Wednesday, September 16, 2015

There Is No Case Without D. Johnson's Testimony.


When I came of age a quarter of a century ago, people with intellectual and developmental disabilities were often classified by “mental age” based on various test scores. If they were adults, but called a “mental age” that was less than their chronological age, it was widely assumed that they could not be interested in love and sex. After all, “He’s just like a three year old.”

That was offensive then, and it’s offensive now.

A woman was discussing her daughter with me once, back then. Her daughter was older than I then was, but deaf, without having had much access to the culture. The mother was talking to me about the daughter’s business because she wanted me to convince her to get off birth control pills. What could she possibly need with those? She was not interested in sex, according to her mother, because “She tells me everything. I would know.” I was uncomfortable with the conversation but I did point out that if I were hanging around with my mother in the mall, having a root beer or whatever, I can’t imagine myself announcing “Nice ass” or something whenever someone attractive passed by. She’s my mother. Boundaries.

To her credit, this woman had an epiphany then and said she would not ever have discussed such things with her own mother, either. She realized that her daughter, who was then about thirty, could decide for herself whether she was interested in men, and what to do about it, without maternal input.

Twenty-five years ago, this was.

A few years after that, the Health Sciences University around there wanted to do a pilot project of peer education on safer sex, for AIDS prevention. There was a huge outcry that people with visible Down syndrome, for example, were involved in making video tutorials in which they mentioned sex. This would be a terrible “example” and “corrupt” the “kids,” to hear the detractors tell it. These “kids” were adult – even middle-aged – and were already well aware of how to have sex. Even when the medical school students said that not knowing about how to have sex in safer ways might kill people, many of their relatives tried to block the program.

Around that time, someone I knew who lived in supported apartment housing fell in love with a homeless young man. Because her “staff” wouldn’t “allow” “conjugal visits” with him (yes, jail terminology was really used back then for free adults) she fled to be with him on the streets. He was accused (against her strenuous objections) of “raping” her because her parents did not like that he was not of the same religious sect as the one in which she was raised, and also they knew for a fact that she was “childlike” and could not be a part of such "sins." Had he not been able to prove that he, too, was developmentally disabled, he would have been taken into prison instead of the “system” of state-supported group homes.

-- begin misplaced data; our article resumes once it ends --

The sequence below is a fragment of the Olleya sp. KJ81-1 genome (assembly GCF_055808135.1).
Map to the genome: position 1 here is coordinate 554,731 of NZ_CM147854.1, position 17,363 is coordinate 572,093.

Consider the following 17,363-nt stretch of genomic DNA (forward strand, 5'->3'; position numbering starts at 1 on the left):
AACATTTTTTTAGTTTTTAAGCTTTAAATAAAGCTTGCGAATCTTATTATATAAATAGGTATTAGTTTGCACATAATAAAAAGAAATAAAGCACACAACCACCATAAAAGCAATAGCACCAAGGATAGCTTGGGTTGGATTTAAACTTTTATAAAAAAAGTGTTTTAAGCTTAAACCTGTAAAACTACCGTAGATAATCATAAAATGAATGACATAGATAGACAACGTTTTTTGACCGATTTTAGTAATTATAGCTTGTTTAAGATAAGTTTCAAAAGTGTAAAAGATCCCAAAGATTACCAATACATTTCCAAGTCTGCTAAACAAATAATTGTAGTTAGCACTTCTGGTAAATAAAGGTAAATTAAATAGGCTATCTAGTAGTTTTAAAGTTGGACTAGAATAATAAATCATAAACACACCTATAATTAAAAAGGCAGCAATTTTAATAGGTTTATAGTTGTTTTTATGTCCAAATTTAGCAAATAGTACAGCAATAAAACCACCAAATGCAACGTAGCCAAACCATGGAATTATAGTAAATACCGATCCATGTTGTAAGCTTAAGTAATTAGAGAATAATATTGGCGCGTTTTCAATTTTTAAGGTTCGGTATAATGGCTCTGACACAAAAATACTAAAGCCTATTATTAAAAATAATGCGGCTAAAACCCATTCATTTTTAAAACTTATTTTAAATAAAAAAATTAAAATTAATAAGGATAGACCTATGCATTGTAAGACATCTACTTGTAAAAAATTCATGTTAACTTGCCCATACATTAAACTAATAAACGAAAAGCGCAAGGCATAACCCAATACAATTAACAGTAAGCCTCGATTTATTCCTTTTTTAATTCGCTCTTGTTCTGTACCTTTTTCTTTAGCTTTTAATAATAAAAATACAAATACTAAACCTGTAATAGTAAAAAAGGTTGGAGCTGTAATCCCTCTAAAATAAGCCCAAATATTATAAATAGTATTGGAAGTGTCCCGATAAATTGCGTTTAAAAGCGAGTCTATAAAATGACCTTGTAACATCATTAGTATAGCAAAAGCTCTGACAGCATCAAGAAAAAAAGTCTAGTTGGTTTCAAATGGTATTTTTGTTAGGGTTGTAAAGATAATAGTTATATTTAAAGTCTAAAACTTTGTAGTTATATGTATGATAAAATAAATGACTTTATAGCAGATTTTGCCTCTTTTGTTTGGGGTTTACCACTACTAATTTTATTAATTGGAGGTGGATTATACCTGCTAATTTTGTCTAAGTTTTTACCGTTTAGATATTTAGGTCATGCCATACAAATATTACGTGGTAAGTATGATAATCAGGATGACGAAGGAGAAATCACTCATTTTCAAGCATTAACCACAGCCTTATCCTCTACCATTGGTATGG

Apparently, if that guy had not been disabled, there would be no other explanation for him loving and being attracted to his girlfriend who loved him too, other than his being a creepy sex offender. She could not possibly have consented on her own, because her parents had filed for guardianship.

That was more than twenty years ago, but people still assume that developmentally and intellectually disabled people can have lovers only if they are being victimized against their will by evil perpetrators who should be punished for loving them. Unless we are fairly successful and can communicate readily, in which case those who love us must be some kind of saintly martyrs, bless their cotton socks.

Although developmentally disabled, I’m typing this blog post all by myself, which makes my wife a saintly martyr instead of a sex offender, I guess. She’s lucky I became interested in writing!!

So, everyone, it’s been a quarter of a century, and I declare that Mr. Johnson is the one who knows if he loves Anna Stubblefield and consensually wanted to be with her. If he is not attracted to her and she was being creepy to him, let him tell us. His family is not who knows this information and neither do judges and juries. Not allowing him to testify is malarkey. It is still malarkey even if most people consider themselves intellectually superior beings who can decide if it’s “wrong” for others to hook up. Ableism is somewhat understandable because it is so pervasive, but we must not let it govern us. (Racism is also no way to make decisions.)

If Mr. Johnson says that Ms. Stubblefield is a creepy stalker who pushed herself on him, then she fits that trope, but again: he is the one whose opinion matters here. Legally claiming that a person is not fully a person capable of choice is a mess, and so is the notion that certain people are automatically undesirable and so thus whoever desires them must be suspected of evildoing.

It is twenty-five years later than it was a quarter century ago. Let us hope we have evolved.

Some further reading:






Thank you for letting me share.

Love,
Ib

1 comment:

  1. I hadn't heard of this case. There's all sorts of really concerning stuff, ableism-wise, going on here. I'll be looking into it more. Thank you for writing about it.

    ReplyDelete